All our wonder, unavenged is the culmination of a digital visual expression by the Seattle-based Canadian-American artist Claire Scherzinger. The exhibition features two videos, Anyder and Campfire, both of which clock in at 40 minutes apiece. In their own unique ways, the videos are meditative narratives on how future or advanced beings, like ourselves, may explore familiar yet alienating landscapes that expand over solar systems and their geological eras.
Both videos exist in a kind of celestial orbit. Much like planets circling a star, Anyder and Campfire both rotate around an unidentified center. In tandem, they are a slow-burning and sincere investigation on how we cope with a finite understanding of abstract concepts like space and time. Scherzinger grounds this exhibition in a common, albeit appropriately conflated, soft science fiction visual language. With an acute understanding of the human condition that exists somewhere between wonder and terror, these artworks are balancing on a three-point threshold. Visually, the spaces occupied in the videos can be broken into three parts: The Above, in the void of space; The Below, in chasms, ravines, and flickering Day-Glo forests; and The In-between, through ethereal gaseous skylines. This trifecta is perhaps Sherzinger’s nod to a particular influence, Cixin Liu’s novel Dark Forest, a fictional response to the Fermi Paradox and itself a sequel to the novel The Three-Body Problem. In both works, humanity grapples with the existential dread of navigating space and time, and herewith All our wonder, unavenged invites us into a sensory delight to explore these phenomena.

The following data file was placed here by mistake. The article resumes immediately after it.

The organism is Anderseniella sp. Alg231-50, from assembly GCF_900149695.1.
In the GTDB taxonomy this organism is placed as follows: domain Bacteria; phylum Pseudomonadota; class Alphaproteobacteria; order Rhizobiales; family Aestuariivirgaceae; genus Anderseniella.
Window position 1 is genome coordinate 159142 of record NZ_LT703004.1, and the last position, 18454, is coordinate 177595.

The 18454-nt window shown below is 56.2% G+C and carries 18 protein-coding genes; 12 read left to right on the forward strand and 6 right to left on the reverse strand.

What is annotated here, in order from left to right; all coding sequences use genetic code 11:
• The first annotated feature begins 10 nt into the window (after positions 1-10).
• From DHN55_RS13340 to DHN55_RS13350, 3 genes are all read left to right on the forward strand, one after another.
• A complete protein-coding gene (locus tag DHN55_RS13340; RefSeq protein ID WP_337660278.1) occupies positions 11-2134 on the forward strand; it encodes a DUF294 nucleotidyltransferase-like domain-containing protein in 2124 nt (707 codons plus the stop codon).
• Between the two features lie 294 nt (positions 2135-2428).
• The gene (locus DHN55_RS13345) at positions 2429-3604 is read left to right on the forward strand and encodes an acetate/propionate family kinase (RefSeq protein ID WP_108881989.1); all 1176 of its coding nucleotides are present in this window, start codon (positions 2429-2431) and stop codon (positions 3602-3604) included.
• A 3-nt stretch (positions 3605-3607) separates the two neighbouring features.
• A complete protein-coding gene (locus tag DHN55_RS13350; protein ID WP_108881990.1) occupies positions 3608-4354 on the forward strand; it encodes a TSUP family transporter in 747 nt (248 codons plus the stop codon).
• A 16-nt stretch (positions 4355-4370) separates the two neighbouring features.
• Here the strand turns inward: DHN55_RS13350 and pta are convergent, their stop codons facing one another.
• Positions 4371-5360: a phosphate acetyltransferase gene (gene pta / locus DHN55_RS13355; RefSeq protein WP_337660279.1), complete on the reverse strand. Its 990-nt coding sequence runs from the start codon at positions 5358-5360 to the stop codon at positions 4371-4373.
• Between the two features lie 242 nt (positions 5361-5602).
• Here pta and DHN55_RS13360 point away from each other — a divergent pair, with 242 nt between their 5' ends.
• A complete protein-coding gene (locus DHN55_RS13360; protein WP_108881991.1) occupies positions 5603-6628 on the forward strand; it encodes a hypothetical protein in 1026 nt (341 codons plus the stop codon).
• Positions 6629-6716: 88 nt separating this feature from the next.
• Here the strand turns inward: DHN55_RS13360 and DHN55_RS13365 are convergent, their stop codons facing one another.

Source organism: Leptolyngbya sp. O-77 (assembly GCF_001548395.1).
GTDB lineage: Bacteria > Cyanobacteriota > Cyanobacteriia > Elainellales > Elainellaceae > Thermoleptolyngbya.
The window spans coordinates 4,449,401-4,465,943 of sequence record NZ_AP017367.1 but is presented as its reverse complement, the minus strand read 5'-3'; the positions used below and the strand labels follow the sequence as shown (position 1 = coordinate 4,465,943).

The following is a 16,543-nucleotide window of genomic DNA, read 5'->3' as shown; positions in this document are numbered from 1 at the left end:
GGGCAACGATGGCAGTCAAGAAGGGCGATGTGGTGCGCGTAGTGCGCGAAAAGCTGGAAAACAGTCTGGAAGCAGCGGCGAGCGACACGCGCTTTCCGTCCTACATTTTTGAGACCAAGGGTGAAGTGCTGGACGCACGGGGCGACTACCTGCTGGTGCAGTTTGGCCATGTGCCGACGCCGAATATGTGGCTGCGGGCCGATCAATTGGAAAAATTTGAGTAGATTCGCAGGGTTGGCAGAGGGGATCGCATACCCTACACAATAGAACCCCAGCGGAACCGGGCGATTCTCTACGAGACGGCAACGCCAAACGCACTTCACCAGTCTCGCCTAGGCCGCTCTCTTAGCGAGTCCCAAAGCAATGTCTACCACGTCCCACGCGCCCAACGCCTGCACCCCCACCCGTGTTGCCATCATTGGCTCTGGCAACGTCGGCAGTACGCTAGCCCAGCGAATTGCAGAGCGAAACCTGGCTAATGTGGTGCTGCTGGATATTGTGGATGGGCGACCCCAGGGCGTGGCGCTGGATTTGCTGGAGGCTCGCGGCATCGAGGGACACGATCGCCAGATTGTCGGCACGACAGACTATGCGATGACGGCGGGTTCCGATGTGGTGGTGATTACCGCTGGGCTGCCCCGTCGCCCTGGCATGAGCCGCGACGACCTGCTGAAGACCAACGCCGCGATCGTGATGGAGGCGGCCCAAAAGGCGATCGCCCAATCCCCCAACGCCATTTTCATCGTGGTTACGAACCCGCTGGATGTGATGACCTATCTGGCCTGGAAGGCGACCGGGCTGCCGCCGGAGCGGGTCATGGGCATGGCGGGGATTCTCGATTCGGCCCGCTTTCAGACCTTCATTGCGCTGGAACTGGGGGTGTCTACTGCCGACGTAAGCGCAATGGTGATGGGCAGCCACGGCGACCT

To understand Scherzinger’s aesthetic choices of digital mediation as a mechanism to probe the potential of how we could (maybe) explore planets, we appropriately connect over zoom after the hottest summer ever on Earth’s record.